Finally getting to visit the Sipsmith Distillery was a fantastic experience and one I’ve been waiting patiently for, for so long now. It feels ever so good to finally tick it off my list! As for the Portobello Road Gin Hotel, what a beautiful building. Their Gintonica Bar is 100% worth a visit. Lots of interesting gins as well as there own variations and their cocktail menu is gorgeous. Thank you for having us!

A Gintroduction

4 weeks ago, I drank Bombay Sapphire. Then my life changed entirely.

Having been chained to a desk in a monotonous customer service job, I received confirmation I was starting a degree in creative writing in September. The prospect of a different life dawned on me so I began hunting for bar work that would be more fun and allow part time hours when the time came. Luckily, I found a job in a new bar ‘Gin and Olive’, on Albert Road, Southsea, which is a rather quirky area and one of my favourite parts of Portsmouth. I remember contemplating that it would be interesting to learn about gin, I did drink it after all. 4 weeks ago, we opened.

I used to say ‘I loved gin’. This was a lie. I realise now that I knew nothing of gin. I had no idea of the rich historical content, the overwhelming combination of botanicals and the thought and nurturing care given by the distiller that goes into each and every bottle.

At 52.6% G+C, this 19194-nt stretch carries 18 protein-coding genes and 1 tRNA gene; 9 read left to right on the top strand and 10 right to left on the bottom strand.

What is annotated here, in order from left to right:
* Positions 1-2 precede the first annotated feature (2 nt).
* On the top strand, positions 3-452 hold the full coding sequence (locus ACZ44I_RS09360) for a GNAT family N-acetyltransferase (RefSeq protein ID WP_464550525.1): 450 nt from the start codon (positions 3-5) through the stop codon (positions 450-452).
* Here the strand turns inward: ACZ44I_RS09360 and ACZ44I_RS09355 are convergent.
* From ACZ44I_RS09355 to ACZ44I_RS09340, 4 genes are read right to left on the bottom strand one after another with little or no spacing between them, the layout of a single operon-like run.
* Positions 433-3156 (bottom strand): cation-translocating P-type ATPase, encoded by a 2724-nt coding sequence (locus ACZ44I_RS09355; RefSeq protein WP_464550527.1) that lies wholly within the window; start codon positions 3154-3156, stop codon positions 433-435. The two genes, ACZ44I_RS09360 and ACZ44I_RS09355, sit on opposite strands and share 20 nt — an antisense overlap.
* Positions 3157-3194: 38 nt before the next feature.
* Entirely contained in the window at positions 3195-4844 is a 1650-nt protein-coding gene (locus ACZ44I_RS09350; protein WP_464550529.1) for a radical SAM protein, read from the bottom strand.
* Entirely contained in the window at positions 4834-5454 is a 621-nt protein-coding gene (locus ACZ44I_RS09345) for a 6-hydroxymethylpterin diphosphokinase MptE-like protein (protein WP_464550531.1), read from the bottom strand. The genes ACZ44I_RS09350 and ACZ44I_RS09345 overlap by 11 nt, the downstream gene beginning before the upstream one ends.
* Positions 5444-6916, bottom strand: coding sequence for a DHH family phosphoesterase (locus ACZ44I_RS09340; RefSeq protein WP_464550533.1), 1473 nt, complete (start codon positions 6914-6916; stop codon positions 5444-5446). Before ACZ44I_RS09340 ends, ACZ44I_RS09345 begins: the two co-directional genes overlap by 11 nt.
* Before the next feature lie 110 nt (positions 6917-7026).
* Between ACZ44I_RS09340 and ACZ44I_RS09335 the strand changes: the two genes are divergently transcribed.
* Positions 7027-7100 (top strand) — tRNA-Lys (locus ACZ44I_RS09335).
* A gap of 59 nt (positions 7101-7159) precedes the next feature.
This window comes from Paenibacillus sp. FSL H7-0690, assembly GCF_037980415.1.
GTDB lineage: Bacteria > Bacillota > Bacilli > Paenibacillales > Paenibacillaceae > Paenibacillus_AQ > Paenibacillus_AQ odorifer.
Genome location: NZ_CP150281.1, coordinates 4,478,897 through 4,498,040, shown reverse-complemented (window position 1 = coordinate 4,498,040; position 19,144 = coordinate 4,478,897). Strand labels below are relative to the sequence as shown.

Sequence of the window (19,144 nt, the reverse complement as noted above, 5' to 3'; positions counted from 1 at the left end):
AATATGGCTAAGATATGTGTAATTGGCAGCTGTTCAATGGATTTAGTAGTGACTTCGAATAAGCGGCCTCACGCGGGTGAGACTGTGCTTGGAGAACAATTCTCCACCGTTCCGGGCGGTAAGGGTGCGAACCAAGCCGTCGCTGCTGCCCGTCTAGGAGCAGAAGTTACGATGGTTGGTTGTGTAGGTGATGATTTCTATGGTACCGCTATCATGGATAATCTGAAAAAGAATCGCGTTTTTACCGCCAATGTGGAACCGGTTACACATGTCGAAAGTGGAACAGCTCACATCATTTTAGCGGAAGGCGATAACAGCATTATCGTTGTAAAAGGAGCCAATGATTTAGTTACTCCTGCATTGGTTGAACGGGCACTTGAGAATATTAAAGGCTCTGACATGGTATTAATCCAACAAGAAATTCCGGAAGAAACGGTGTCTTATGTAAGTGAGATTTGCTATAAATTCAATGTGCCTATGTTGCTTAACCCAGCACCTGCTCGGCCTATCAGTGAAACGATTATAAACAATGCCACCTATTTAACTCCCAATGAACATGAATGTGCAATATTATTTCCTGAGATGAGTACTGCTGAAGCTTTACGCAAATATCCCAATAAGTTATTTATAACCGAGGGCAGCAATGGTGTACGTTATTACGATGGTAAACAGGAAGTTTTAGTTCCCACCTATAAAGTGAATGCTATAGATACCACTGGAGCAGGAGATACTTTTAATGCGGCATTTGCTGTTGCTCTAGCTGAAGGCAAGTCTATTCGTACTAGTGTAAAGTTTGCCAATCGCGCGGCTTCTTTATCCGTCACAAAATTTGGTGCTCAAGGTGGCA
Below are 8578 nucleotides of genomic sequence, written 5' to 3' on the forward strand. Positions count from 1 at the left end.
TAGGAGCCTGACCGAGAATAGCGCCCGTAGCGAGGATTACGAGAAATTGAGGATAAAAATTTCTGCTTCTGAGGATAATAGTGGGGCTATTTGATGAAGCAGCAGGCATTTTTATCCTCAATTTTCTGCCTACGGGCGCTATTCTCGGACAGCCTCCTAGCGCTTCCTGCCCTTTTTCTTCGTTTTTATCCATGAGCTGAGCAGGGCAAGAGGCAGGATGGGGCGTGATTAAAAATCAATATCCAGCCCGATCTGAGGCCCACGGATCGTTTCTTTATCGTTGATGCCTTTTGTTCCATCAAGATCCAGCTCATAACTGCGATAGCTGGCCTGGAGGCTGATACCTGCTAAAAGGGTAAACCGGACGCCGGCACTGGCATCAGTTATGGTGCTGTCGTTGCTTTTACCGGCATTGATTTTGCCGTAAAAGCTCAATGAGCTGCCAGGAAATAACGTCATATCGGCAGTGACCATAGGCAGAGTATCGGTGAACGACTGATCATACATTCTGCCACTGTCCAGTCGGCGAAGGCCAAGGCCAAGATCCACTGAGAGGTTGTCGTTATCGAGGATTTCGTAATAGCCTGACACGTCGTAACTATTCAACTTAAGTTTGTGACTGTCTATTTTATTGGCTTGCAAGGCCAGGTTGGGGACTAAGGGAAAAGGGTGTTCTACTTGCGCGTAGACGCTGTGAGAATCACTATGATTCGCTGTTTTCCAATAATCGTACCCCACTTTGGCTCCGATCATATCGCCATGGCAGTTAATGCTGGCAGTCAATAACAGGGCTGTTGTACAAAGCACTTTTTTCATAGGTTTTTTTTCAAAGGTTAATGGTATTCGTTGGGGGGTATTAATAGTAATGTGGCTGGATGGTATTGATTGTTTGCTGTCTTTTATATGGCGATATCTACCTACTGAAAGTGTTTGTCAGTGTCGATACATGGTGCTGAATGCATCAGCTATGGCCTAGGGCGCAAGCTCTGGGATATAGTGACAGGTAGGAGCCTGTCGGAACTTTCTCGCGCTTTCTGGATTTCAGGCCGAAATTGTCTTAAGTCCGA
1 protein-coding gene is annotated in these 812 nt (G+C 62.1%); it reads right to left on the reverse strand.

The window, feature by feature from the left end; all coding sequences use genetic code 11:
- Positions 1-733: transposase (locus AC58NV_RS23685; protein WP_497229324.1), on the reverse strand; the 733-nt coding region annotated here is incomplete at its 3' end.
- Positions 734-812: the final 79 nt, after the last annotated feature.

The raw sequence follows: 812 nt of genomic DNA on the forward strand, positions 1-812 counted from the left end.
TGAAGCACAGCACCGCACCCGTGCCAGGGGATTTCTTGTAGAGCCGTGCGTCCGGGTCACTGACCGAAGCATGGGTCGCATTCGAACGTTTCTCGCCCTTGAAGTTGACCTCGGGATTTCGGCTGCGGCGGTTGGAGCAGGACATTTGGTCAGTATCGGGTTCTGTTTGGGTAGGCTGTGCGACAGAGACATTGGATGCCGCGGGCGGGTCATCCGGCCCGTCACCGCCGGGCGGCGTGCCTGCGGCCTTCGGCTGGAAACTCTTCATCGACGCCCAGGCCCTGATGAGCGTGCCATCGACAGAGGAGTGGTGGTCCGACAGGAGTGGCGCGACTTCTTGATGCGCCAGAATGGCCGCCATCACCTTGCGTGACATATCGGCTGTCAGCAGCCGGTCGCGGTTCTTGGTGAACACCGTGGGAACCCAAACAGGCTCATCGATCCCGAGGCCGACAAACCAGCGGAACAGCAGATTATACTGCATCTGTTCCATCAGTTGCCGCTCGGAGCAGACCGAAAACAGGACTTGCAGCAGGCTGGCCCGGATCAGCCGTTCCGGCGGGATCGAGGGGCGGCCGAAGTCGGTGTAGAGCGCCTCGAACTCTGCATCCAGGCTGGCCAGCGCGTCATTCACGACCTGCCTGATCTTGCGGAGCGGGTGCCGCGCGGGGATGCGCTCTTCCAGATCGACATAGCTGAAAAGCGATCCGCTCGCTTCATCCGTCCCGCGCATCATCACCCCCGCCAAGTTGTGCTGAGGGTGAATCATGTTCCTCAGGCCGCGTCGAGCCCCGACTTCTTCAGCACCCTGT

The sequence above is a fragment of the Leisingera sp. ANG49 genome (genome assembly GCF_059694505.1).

As a gin bar, we currently stock 65 gins and this is ever growing through recommendations. As a specialist bar, it is paramount to have a thorough knowledge. With the fabulous opportunity of training in this exciting industry, aided by visits to distilleries as well as visits from the distillers themselves, I have been learning in earnest. A fire in my heart has been ignited and now my world is bathed in gin.

It’s still early days, but anyone can come aboard and join me. I’ll be meeting some of the finest artisan gin craftsman of our generation. Everything I learn in history, production and consumption will be shared on here and I’ll also be writing pieces on the distillers themselves. My thinking is: It’s taken my world by storm. Who else could fall in love as I have? Not only this, but it’s a rare opportunity to share the knowledge and experience as it find it and any extra info for me would be warmly welcomed.

So, whatever clear or coloured liquid is in your glass right now, prepare to open your mind to a whole bottle of wonder as we embark to new horizons on a journey of knowledge into the incredible world of gin.